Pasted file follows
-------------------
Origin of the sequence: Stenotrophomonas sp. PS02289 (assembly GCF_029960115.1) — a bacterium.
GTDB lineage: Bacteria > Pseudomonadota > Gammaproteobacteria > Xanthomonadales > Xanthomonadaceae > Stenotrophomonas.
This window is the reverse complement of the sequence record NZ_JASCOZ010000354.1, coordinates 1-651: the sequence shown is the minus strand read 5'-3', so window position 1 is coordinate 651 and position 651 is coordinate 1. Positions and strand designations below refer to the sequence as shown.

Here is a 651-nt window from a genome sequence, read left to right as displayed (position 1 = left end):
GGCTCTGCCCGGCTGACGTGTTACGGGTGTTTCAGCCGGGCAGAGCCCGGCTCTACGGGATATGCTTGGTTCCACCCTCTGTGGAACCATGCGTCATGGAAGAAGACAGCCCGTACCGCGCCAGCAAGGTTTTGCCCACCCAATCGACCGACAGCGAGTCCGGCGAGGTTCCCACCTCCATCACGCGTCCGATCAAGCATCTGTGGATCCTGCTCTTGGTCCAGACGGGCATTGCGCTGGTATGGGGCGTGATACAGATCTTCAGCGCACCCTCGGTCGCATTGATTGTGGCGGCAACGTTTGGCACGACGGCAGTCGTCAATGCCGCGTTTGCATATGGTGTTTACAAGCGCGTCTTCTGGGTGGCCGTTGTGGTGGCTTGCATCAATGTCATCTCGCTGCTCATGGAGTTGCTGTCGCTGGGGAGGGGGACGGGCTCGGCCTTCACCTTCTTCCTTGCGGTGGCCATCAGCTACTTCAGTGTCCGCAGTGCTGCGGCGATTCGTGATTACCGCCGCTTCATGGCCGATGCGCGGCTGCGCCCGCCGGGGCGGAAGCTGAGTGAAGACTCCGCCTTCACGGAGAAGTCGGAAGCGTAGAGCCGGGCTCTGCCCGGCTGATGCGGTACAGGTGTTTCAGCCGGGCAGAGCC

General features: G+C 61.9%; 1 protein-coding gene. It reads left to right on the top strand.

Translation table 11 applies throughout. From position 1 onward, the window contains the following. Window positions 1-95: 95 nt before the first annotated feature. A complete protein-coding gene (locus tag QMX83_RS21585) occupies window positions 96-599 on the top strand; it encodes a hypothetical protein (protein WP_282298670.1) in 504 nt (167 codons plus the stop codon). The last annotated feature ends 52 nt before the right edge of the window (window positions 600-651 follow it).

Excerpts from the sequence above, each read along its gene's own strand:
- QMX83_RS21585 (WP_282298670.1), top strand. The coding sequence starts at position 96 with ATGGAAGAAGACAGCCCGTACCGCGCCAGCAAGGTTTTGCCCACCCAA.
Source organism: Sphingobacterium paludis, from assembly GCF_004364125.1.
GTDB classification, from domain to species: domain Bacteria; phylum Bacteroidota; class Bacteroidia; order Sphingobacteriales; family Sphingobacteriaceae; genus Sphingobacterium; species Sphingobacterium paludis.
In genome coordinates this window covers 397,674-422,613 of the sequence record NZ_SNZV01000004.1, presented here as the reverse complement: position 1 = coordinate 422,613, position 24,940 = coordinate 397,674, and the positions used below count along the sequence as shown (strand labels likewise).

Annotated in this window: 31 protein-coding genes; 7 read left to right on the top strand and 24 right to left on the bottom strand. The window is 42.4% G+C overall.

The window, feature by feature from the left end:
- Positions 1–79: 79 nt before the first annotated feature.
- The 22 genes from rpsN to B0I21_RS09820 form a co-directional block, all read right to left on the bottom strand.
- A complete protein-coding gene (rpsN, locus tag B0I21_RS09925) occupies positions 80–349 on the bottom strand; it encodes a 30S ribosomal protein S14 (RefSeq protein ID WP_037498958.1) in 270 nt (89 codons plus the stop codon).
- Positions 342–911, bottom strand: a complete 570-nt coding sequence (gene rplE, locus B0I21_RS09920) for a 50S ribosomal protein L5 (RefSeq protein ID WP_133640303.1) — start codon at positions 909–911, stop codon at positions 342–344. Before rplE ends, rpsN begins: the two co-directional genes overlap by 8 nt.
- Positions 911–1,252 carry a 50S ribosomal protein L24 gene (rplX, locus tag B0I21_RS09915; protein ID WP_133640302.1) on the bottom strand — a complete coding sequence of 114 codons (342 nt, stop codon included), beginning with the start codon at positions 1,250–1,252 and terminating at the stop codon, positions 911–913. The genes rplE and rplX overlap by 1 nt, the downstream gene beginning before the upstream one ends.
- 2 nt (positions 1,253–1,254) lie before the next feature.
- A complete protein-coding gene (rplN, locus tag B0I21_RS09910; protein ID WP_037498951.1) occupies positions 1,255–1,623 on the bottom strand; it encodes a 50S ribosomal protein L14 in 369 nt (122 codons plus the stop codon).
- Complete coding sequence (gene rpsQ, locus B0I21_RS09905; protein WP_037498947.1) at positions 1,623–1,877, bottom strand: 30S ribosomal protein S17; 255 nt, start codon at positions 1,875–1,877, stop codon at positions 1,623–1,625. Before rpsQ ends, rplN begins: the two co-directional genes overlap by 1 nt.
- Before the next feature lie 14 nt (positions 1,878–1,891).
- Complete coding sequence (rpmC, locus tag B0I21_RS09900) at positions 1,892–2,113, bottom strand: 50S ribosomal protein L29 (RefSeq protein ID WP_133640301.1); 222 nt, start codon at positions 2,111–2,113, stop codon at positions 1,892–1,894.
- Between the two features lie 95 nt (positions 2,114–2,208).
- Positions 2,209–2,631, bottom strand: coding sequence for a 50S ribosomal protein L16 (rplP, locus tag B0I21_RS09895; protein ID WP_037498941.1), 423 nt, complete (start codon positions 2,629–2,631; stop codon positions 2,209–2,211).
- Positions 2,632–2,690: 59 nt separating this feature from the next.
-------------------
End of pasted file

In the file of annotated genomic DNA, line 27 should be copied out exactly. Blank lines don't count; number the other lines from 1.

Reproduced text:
- Positions 2,632–2,690: 59 nt separating this feature from the next.